Ending 'Premeditated and Discriminatory' Executions, Gov. Newsom Issues California Death Penalty Moratorium

Ending 'Premeditated and Discriminatory' Executions, Gov. Newsom Issues California Death Penalty Moratorium

Ending 'Premeditated and Discriminatory' Executions, Gov. Newsom Issues California Death Penalty Moratorium

Gov. Gavin Newsom signed an executive order today putting a moratorium on the death penalty in California and shuttering the execution chamber at San Quentin, a move that overrides a decision the state's voters made in 2016 to maintain capital punishment.

Newsom, in his prepared remarks, called the death penalty "inconsistent with our bedrock values" and noted that 164 inmates-including five in California-have been released from death row over the past 45 years after being exonerated of their convictions.

President Donald Trump weighed in on Newsom's decision Wednesday morning, presumably after catching the news on Fox & Friends, and said he was "not thrilled" by the decision.

Newsom, a liberal Democrat who was elected in 2018, has always been an opponent of the death penalty, and is thought to be building a national political profile as he eyes a possible future presidential campaign.

"[Newsom] recognizes that California voters have spoken on the issue and, if elected governor, he'd respect the will of the electorate by following and implementing the law", said Dan Newman, a spokesman for Newsom when he was lieutenant governor.

"It's a very emotional place that I stand", Newsom told reporters after signing the order.

Newsom, a Democrat, called the death penalty "a failure" that "has discriminated against defendants who are mentally ill, black and brown, or can't afford expensive legal representation".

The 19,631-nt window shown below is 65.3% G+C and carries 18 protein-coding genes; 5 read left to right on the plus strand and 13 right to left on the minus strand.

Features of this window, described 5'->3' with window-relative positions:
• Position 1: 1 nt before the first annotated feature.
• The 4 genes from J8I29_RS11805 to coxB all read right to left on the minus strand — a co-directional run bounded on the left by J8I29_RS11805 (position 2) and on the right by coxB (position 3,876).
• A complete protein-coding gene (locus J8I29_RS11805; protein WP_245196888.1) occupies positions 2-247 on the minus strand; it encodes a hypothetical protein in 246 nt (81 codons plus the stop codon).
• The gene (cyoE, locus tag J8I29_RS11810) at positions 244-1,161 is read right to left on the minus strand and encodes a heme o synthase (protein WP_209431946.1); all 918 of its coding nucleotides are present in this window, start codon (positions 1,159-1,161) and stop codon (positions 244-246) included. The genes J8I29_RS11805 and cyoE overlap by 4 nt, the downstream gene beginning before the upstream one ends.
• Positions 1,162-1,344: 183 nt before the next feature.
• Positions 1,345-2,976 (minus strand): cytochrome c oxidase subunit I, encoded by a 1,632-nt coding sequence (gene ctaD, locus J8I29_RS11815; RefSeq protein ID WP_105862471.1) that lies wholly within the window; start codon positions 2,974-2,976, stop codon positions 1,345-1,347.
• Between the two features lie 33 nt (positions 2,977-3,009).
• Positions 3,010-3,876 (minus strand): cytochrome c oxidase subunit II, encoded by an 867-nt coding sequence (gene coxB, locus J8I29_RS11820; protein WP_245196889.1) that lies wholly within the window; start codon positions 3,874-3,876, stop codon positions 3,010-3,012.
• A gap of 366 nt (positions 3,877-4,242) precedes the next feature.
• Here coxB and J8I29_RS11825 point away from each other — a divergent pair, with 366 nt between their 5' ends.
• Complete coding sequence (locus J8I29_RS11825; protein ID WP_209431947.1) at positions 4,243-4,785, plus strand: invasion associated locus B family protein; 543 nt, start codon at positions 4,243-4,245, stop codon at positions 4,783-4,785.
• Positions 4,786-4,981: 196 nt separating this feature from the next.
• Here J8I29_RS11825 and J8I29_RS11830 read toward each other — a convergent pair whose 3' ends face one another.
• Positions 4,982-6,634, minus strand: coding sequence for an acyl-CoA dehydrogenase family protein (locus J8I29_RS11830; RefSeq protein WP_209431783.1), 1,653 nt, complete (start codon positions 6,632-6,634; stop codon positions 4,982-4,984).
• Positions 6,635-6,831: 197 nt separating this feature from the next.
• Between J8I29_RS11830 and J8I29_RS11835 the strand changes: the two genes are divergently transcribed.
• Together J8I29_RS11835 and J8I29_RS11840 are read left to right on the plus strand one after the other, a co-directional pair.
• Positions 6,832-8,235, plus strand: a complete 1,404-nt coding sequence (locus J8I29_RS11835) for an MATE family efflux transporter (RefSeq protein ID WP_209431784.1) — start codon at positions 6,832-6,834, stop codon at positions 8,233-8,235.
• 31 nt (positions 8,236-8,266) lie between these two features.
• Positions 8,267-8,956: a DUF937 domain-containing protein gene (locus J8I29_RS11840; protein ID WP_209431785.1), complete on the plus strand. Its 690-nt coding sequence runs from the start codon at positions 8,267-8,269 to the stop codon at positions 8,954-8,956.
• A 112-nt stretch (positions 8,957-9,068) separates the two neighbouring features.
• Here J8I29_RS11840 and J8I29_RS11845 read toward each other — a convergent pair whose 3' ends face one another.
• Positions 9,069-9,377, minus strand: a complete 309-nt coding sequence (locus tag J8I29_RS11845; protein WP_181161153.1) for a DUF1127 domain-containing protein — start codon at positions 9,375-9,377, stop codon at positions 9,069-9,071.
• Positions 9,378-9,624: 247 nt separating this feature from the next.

Across the country, 18 states and Washington DC have abolished the death penalty and others have issued suspensions. Since 1976, inmates of color have accounted for 43 percent of executions, and 55 percent of people on death row are racial minorities.

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The California governor fired back at the president during an interview with CNN's Anderson Cooper on Monday.

But in the end, the Democratic governor said he made an emotional decision: "I can not sign off on executing hundreds and hundreds of human beings". "Voters narrowly approved Proposition 66, a measure on the same ballot to streamline death penalty appeals", the Times reported.

Execution chamber at the San Quentin prison.

California has not executed anyone since 2006, when Arnold Schwarzenegger was governor, the Press Association reports.

His action comes three years after California voters rejected an initiative to end the death penalty, instead passing a measure to speed up executions.

California Governor Gavin Newsom on Wednesday imposed a moratorium on the death penalty as the possibility of the first executions in the state in 13 years loomed, causing him a crisis of conscience. More than three-quarters of Republicans support executions while only about a third of Democrats agree.

Public opinion in California on capital punishment has shifted dramatically in the past few decades, with increasing numbers of people preferring the option of life without the possibility of parole to the death penalty in most cases. A Pew Research Center poll completed past year found that a small majority of Americans support the death penalty but that those views were split by party.

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